Introduction: Teaching Christian Integration in Psychology and Counseling Courses

Volume
Volume 42
Issue
Summer 2014
Title
Introduction: Teaching Christian Integration in Psychology and Counseling Courses
Abstract

In the last 45 years, psychologists, counselors, academicians,and pastors have developed a wide variety of models describing the relationship between Christianity and clinical psychology/counseling. Some espouse no interaction between the fields (e.g., nouthetic counseling, Adams, 1970), while others advocate for a meaningful interaction (e.g., integration, McMinn & Campbell, 2007). Some models expand on how one defines science (e.g., transformational psychology, Coe & Hall, 2010) and others on how one conceptualizes psychology itself (e.g., Christian psychology, Johnson, 2007). For the sake of reading simplicity, the term “integration” in this special edition encapsulates the models that advocate for some form of meaningful engagement between psychology/counseling and Christianity. We recognize, however, the distinctiveness of these various models embedded in the term as we use it here.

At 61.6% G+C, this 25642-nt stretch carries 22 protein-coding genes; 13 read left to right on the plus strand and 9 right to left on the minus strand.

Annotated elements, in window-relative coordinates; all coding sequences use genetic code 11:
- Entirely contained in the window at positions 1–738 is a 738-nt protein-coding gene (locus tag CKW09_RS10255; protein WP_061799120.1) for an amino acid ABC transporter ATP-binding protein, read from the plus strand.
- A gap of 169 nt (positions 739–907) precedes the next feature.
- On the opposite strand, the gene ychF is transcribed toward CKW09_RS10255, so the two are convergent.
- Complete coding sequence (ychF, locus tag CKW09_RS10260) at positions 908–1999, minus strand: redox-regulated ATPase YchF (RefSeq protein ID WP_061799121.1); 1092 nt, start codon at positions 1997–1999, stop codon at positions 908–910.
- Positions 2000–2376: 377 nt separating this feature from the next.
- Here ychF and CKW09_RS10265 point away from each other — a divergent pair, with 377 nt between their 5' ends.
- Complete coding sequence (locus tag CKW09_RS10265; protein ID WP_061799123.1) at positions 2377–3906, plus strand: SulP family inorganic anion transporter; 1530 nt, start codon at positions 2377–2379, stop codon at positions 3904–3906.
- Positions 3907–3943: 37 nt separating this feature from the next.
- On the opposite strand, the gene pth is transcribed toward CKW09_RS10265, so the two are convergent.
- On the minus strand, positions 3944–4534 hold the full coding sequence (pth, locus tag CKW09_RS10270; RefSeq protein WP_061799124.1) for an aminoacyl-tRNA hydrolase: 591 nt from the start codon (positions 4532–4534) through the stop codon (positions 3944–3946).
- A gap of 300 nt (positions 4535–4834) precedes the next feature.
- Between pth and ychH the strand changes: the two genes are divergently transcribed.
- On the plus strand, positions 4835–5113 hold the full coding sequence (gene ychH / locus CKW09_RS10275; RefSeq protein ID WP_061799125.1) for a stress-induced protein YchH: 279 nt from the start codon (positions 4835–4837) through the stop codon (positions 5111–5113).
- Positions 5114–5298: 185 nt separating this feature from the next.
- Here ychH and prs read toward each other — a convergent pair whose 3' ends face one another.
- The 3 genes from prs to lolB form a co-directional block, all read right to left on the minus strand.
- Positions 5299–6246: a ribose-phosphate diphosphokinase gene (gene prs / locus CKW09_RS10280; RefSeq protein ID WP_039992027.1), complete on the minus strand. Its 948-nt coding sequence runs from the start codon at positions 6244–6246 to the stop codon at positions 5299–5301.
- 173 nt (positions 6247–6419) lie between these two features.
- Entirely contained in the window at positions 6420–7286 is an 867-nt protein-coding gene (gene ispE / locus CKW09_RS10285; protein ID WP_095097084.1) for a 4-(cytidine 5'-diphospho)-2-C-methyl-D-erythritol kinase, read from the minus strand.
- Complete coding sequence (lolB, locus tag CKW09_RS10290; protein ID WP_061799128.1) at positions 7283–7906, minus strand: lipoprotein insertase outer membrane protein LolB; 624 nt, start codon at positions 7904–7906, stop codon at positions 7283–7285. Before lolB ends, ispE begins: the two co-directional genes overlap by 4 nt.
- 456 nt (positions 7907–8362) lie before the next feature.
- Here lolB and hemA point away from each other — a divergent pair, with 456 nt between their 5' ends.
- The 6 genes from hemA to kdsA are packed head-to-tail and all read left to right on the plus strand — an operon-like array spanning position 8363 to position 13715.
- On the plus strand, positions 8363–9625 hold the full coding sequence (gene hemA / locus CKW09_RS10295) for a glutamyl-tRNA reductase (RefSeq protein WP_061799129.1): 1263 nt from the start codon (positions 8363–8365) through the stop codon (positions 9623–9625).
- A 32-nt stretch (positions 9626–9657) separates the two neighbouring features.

Authors
Dr. F.L. Garzon, Dr. M.E.L. Hall and Dr. J.S. Ripley
Pages
131 - 135
Price
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